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I have found a soultion for GNU sed, and I also found something like \1, but the Terminal tells me it's "not defined in RE".

But what I want to do is this:

If I have a string that looks like this sinder-city1.gif, I want to make that sinder-city.gif, now I can't just straight up replace the entire string, because I will do this to many different strings, nor can I just remove all numbers before .gif or some other pattern because if there is

sinder-city2.gif
sinder-city3.gif

I want them to stay intact.

I don't want to replace that. For matching that, I type sed 's,[a-z]1.gif, but if I remove that, I will be left with sinder-cit.gif. How do I match that y?

I want to do like this:

sed 's,[a-z]1.gif,[here is the last letter].gif,g'

It has to work on BSD sed.

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sed 's,\([a-z]\)1\.gif$,\1.gif,g'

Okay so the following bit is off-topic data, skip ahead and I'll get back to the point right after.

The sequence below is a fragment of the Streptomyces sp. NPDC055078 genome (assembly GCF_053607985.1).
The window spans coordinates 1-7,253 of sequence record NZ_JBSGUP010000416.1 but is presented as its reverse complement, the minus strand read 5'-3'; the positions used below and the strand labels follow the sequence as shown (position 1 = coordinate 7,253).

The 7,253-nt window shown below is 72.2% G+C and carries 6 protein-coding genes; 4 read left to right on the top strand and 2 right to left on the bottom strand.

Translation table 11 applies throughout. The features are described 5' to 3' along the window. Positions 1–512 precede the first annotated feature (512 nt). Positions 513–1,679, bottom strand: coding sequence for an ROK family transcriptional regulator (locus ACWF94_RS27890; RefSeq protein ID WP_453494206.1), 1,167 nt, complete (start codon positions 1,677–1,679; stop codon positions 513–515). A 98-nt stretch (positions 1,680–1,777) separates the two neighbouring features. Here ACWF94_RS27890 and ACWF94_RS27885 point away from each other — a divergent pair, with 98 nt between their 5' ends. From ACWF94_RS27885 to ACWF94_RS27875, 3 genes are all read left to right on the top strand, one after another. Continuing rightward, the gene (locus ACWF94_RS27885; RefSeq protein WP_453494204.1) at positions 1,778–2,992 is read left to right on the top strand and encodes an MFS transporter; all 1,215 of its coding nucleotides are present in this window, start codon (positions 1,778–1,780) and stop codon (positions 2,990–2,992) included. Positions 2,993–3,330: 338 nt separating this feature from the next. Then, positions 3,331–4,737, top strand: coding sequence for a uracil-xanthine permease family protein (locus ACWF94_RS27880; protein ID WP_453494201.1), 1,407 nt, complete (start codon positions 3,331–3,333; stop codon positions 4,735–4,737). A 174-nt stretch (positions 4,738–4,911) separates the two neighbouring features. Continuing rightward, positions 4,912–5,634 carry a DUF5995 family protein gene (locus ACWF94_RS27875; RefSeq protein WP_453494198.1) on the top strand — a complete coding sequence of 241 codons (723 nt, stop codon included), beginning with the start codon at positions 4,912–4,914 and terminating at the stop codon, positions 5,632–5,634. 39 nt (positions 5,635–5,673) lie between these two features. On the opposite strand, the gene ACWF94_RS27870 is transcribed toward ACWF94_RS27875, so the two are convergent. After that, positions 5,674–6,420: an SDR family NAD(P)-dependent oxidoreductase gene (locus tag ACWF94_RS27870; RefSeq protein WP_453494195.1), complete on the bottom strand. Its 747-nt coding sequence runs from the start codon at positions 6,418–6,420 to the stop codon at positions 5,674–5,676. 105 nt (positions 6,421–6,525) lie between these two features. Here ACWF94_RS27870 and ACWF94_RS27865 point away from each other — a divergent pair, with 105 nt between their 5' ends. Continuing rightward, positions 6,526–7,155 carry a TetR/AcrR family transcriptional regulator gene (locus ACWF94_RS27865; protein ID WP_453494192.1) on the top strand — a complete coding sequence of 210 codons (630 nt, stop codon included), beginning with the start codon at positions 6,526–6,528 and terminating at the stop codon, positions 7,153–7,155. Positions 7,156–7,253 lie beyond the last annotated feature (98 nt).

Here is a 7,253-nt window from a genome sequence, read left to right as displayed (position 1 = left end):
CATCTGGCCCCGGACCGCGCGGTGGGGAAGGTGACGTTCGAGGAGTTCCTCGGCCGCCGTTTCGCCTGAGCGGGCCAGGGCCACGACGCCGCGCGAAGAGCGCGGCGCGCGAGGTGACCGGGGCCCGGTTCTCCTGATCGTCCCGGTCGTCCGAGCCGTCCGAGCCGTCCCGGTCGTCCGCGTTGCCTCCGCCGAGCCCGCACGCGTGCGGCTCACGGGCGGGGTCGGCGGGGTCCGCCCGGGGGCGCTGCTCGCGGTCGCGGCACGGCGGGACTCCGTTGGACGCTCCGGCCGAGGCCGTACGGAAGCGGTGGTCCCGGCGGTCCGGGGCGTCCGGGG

or, if you want to allow any non-digit before the 1

sed 's,\([^0-9]\)1\.gif$,\1.gif,g'

The backslash-parenthesis construct delimits a capture group, which the FreeBSD man page calls a “bracket expression” (despite the use of parentheses — square brackets mean something else). Note that sed uses basic regular expressions (BRE), not extended regular expressions (ERE); the man page describes ERE, and the last paragraph explains the difference between BRE syntax and ERE syntax. I find the POSIX specification more readable than the BSD man page here; it calls capture groups back-reference expressions. The GNU sed manual is more readable than either; just avoid the features described as GNU extensions.

Given a capture group (a.k.a. back-reference expression), you can use backslash+digit in the replacement text to mean “the text matched by the corresponding capture group”. For example, \1 in the replacement text is replaced by the text matched by the first capture group in the regular expression. Here there's a single capture group, which captures the letter before 1.gif.

I changed 1.gif to 1\.gif to match the dot literally, and added a trailing $ to match only at the end of the line.

To give another example of capture groups, if you wanted to operate on arbitrary extensions, you could use something like

sed 's,\([^0-9]\)1\(\.[^./]*\)$,\1\2,g'

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